B12 Solipsism

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Keystone XL Pipeline and Carbon Keynesianism

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Twists and Turns
Twists and Turns.

During the very first week of the 114th Congress, the new agenda was made clear: Bills to end the Affordable Care Act, to restrict abortion rights, to stop Obama’s immigration plan, and a bill to build the Keystone XL pipeline.

New Approved Keystone XL Pipeline Route

New Approved Keystone XL Pipeline Route

Paul Krugman laughs, and points out the absurdity of the GOP’s Carbon Keynesianism…

It should come as no surprise that the very first move of the new Republican Senate is an attempt to push President Obama into approving the Keystone XL pipeline, which would carry oil from Canadian tar sands. After all, debts must be paid, and the oil and gas industry — which gave 87 percent of its 2014 campaign contributions to the G.O.P. — expects to be rewarded for its support.

Building Keystone XL could slightly increase U.S. employment. In fact, it might replace almost 5 percent of the jobs America has lost because of destructive cuts in federal spending, which were in turn the direct result of Republican blackmail over the debt ceiling.

Oh, and don’t tell me that the cases are completely different. You can’t consistently claim that pipeline spending creates jobs while government spending doesn’t.

Consider, for example, the case of military spending. When it comes to possible cuts in defense contracts, politicians who loudly proclaim that every dollar the government spends comes at the expense of the private sector suddenly begin talking about all the jobs that will be destroyed. They even begin talking about the multiplier effect, as reduced spending by defense workers leads to job losses in other industries. This is the phenomenon former Representative Barney Frank dubbed “weaponized Keynesianism.”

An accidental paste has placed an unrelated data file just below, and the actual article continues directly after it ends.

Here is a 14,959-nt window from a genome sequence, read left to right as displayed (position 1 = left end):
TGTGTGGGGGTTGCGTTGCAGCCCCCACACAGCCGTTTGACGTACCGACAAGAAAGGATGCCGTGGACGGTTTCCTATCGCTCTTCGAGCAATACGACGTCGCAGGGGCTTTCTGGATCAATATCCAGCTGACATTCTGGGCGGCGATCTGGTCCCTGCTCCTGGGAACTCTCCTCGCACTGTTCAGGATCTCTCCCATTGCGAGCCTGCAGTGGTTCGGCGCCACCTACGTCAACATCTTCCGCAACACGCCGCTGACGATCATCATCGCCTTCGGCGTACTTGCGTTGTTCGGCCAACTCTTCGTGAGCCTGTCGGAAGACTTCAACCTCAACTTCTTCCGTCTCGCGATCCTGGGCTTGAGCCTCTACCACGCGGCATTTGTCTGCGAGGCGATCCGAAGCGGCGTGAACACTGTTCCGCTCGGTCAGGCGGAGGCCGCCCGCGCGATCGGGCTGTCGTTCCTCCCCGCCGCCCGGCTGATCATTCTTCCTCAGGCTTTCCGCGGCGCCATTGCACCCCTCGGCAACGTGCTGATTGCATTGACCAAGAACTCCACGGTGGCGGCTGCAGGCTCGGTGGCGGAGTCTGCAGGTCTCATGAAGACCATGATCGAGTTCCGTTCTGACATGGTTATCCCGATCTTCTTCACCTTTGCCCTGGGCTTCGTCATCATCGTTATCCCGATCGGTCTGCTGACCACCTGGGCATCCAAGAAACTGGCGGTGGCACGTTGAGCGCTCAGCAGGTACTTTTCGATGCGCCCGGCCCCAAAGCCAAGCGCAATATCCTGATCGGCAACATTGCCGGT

And the argument being made for Keystone XL is very similar; call it “carbonized Keynesianism.” Yes, approving the pipeline would mobilize some money that would otherwise have sat idle, and in so doing create some jobs — 42,000 during the construction phase, according to the most widely cited estimate. (Once completed, the pipeline would employ only a few dozen workers.) But government spending on roads, bridges and schools would do the same thing.

And the job gains from the pipeline would, as I said, be only a tiny fraction — less than 5 percent — of the job losses from sequestration, which in turn are only part of the damage done by spending cuts in general. If Mr. McConnell and company really believe that we need more spending to create jobs, why not support a push to upgrade America’s crumbling infrastructure?

So what should be done about Keystone XL? If you believe that it would be environmentally damaging — which I do — then you should be against it, and you should ignore the claims about job creation. The numbers being thrown around are tiny compared with the country’s overall work force.

(click here to continue reading For the Love of Carbon – NYTimes.com.)


The worship of Mammon” by Evelyn De Morgan[1]. Licensed under Public Domain via Wikimedia Commons.

Infrastructure improvement? Blasphemy! Spending money to fix bridges, roads, water supply pipes, commuter rails – that’s Socialism! But building a massive pipeline to ship oil from Canada to China via the Gulf of Mexico is God’s commandment. If you consider Mammon a God that is…

Written by Seth Anderson

January 12th, 2015 at 9:27 am

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